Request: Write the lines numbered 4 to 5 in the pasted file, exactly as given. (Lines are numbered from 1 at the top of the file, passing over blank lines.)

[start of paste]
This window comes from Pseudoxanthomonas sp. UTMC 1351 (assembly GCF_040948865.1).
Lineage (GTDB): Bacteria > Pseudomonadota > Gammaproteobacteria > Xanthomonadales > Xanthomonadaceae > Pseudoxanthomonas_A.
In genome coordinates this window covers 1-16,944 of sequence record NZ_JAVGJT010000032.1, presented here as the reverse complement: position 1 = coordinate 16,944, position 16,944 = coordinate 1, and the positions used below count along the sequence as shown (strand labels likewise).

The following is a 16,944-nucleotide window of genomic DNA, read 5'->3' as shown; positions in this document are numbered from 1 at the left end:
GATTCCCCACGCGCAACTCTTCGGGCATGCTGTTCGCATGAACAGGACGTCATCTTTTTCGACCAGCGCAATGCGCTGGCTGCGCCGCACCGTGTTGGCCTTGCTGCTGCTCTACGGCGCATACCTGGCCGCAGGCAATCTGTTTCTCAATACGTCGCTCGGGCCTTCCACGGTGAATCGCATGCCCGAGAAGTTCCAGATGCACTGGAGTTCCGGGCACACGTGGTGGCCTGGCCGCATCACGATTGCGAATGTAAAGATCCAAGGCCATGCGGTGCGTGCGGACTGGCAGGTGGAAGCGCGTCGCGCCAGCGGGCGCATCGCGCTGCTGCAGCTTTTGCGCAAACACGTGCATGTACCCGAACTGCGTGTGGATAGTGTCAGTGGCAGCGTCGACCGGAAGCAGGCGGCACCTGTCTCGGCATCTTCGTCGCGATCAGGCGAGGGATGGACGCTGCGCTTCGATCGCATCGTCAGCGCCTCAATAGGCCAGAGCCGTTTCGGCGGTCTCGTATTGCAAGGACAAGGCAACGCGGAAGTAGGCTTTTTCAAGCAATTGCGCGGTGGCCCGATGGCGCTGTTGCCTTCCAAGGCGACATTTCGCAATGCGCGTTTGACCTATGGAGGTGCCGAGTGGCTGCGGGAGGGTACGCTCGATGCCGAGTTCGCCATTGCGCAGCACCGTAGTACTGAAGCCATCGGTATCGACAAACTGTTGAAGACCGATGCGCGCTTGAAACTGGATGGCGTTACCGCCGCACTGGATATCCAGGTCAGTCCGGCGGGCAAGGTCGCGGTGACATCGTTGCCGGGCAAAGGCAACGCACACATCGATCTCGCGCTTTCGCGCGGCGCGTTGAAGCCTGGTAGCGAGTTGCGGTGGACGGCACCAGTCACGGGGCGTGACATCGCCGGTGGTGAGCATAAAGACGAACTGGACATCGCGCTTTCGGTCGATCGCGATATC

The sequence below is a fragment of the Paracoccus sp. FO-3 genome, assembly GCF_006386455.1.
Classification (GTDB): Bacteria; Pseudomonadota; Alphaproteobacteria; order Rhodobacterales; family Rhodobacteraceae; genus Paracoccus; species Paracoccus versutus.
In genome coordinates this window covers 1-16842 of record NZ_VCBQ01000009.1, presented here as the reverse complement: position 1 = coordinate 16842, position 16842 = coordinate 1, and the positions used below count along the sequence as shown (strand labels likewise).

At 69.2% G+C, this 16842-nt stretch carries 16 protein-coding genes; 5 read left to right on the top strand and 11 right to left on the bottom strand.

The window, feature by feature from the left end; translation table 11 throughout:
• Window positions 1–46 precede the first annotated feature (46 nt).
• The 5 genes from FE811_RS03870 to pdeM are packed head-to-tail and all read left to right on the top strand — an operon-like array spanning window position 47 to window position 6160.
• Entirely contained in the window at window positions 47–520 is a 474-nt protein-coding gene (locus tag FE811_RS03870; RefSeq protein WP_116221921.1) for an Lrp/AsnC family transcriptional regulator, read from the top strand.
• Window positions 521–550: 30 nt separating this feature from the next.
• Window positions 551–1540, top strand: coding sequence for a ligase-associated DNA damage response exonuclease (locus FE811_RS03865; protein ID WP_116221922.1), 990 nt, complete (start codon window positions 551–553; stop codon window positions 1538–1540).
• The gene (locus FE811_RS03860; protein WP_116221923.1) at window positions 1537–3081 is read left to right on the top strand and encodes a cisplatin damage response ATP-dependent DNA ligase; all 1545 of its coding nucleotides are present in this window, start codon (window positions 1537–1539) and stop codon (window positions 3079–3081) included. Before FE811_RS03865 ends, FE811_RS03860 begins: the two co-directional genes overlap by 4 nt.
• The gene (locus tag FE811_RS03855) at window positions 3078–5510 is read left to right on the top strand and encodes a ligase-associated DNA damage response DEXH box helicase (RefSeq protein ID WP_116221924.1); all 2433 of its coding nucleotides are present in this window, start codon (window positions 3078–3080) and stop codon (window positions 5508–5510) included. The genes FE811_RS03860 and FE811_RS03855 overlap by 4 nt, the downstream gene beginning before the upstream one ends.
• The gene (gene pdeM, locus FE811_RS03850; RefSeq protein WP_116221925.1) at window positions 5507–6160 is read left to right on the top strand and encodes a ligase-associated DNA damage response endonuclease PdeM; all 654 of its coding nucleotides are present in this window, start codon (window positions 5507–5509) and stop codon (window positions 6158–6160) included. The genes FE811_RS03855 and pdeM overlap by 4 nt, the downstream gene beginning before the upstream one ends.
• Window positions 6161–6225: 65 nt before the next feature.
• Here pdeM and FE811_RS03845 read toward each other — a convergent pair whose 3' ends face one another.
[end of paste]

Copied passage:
The following is a 16,944-nucleotide window of genomic DNA, read 5'->3' as shown; positions in this document are numbered from 1 at the left end:
GATTCCCCACGCGCAACTCTTCGGGCATGCTGTTCGCATGAACAGGACGTCATCTTTTTCGACCAGCGCAATGCGCTGGCTGCGCCGCACCGTGTTGGCCTTGCTGCTGCTCTACGGCGCATACCTGGCCGCAGGCAATCTGTTTCTCAATACGTCGCTCGGGCCTTCCACGGTGAATCGCATGCCCGAGAAGTTCCAGATGCACTGGAGTTCCGGGCACACGTGGTGGCCTGGCCGCATCACGATTGCGAATGTAAAGATCCAAGGCCATGCGGTGCGTGCGGACTGGCAGGTGGAAGCGCGTCGCGCCAGCGGGCGCATCGCGCTGCTGCAGCTTTTGCGCAAACACGTGCATGTACCCGAACTGCGTGTGGATAGTGTCAGTGGCAGCGTCGACCGGAAGCAGGCGGCACCTGTCTCGGCATCTTCGTCGCGATCAGGCGAGGGATGGACGCTGCGCTTCGATCGCATCGTCAGCGCCTCAATAGGCCAGAGCCGTTTCGGCGGTCTCGTATTGCAAGGACAAGGCAACGCGGAAGTAGGCTTTTTCAAGCAATTGCGCGGTGGCCCGATGGCGCTGTTGCCTTCCAAGGCGACATTTCGCAATGCGCGTTTGACCTATGGAGGTGCCGAGTGGCTGCGGGAGGGTACGCTCGATGCCGAGTTCGCCATTGCGCAGCACCGTAGTACTGAAGCCATCGGTATCGACAAACTGTTGAAGACCGATGCGCGCTTGAAACTGGATGGCGTTACCGCCGCACTGGATATCCAGGTCAGTCCGGCGGGCAAGGTCGCGGTGACATCGTTGCCGGGCAAAGGCAACGCACACATCGATCTCGCGCTTTCGCGCGGCGCGTTGAAGCCTGGTAGCGAGTTGCGGTGGACGGCACCAGTCACGGGGCGTGACATCGCCGGTGGTGAGCATAAAGACGAACTGGACATCGCGCTTTCGGTCGATCGCGATATC